What you need to know:
- The trio were abducted on May 15 by a militant group calling itself the Oromo Liberation Army (OLA) but known by the government as Shene.
Three Chinese nationals who had been kidnapped by an armed group in western Ethiopia have been freed after two weeks in captivity, sources confirmed to the Nation on Saturday.
The trio were abducted on May 15 by a militant group calling itself the Oromo Liberation Army (OLA) but known by the government as Shene.
The Oromo militant group said the three mine workers were taken for their “involvement in illegal mining operations” around Mendi in the West Wellega part of the Oromiya region, where the militant group operates actively.
"They are all in safe hands and in good health," said Odaa Tarbii, the international spokesperson for the OLA High Command.
A post on the release of the three, including a picture of a “Certificate of Handover to ICRC”, was shared on Twitter.
However, representatives of the International Committee of the Red Cross (ICRC) in Ethiopia and government officials were not immediately available for comment.
The Chinese embassy in Addis Ababa had not issued a statement by press time.
The Twitter post by Tarbii identified the three Chinese nationals as Mr Huang, Mr He and Mr Wang.
Earlier, the spokesperson had said the group had no intention of holding them as leverage.
An unidentified Ethiopian citizen was released alongside the three Chinese workers.
It is unclear which company they worked for and whether they were freed following negotiations.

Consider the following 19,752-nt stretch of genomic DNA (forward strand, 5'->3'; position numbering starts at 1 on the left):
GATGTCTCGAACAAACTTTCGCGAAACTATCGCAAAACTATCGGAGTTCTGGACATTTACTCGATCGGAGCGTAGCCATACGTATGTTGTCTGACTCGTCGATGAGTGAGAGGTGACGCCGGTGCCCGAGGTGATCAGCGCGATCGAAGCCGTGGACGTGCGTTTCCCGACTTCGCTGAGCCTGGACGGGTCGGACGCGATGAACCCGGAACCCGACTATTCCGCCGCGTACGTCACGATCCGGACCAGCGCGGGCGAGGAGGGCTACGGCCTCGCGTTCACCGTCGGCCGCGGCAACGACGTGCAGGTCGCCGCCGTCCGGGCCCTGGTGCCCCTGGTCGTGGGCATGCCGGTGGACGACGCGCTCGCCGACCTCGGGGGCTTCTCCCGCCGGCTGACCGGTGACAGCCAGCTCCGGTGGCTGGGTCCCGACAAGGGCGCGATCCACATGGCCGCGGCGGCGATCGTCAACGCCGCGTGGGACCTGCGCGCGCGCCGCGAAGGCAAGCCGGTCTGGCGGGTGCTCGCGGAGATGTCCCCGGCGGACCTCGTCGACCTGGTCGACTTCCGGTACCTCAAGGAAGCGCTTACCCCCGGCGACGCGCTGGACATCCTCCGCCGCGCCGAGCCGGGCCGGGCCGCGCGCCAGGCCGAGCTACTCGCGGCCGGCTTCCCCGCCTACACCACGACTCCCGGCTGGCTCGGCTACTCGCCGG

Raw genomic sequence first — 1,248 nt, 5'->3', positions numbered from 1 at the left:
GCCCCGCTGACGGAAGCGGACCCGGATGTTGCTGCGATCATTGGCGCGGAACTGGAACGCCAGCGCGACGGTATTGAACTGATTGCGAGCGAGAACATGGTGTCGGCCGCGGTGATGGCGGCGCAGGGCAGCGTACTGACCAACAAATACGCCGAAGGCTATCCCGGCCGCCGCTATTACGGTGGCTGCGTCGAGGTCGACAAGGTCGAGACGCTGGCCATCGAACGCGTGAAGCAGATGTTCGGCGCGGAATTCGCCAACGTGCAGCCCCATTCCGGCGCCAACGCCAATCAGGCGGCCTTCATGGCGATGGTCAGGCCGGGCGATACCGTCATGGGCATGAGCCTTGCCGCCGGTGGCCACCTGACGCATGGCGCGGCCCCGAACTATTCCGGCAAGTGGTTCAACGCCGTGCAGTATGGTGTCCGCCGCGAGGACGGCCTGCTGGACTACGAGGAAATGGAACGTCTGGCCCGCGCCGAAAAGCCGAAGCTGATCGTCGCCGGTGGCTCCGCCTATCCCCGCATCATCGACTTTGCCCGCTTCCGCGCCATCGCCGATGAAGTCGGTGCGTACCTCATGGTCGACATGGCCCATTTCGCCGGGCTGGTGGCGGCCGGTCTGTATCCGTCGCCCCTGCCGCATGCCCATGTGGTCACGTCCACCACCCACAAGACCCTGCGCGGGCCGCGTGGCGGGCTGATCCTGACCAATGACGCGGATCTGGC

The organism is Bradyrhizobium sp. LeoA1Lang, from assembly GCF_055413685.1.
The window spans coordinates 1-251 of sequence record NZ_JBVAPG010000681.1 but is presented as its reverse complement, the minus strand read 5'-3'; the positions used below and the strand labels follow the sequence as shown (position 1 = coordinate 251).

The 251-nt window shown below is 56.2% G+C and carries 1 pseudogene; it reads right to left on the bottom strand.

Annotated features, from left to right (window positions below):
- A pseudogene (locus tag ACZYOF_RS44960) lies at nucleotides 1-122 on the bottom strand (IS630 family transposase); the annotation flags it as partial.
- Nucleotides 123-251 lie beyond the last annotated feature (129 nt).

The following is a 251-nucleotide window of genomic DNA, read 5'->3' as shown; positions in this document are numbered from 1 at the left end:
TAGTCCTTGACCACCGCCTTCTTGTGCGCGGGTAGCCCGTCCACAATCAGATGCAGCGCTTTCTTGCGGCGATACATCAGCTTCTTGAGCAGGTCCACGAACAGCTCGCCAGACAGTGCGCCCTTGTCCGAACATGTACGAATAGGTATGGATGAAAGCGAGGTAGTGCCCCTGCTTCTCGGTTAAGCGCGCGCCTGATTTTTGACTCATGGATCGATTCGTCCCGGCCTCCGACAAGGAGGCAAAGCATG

Following the kidnapping, authorities in Ethiopia's West Welega Zone denied the militant group's May 15 claim of being behind the incident.
Local officials then asserted that no foreign nationals had been abducted and that no licences had been issued to Chinese nationals for mining in the area.
OLA-Shene was designated earlier this month as a terrorist group by the Ethiopian government along with a former Tigray region ruling party, Tigray People’s Liberation Front (TPLF), which turned into a guerrilla fighter.
Prime Minister Abiy Ahmed’s government accuses the two groups of carrying out several "terror level" civilian-targeted attacks in different parts of the country over the past few years.
The groups are also “being exploited by foreign forces seeking to weaken, disrupt and dismantle Ethiopia”, the government says.
Increasing security gaps across the country and the government's failure to close them have become features of the current administration, leading to a public outcry in the run-up to the national polls due on May 21.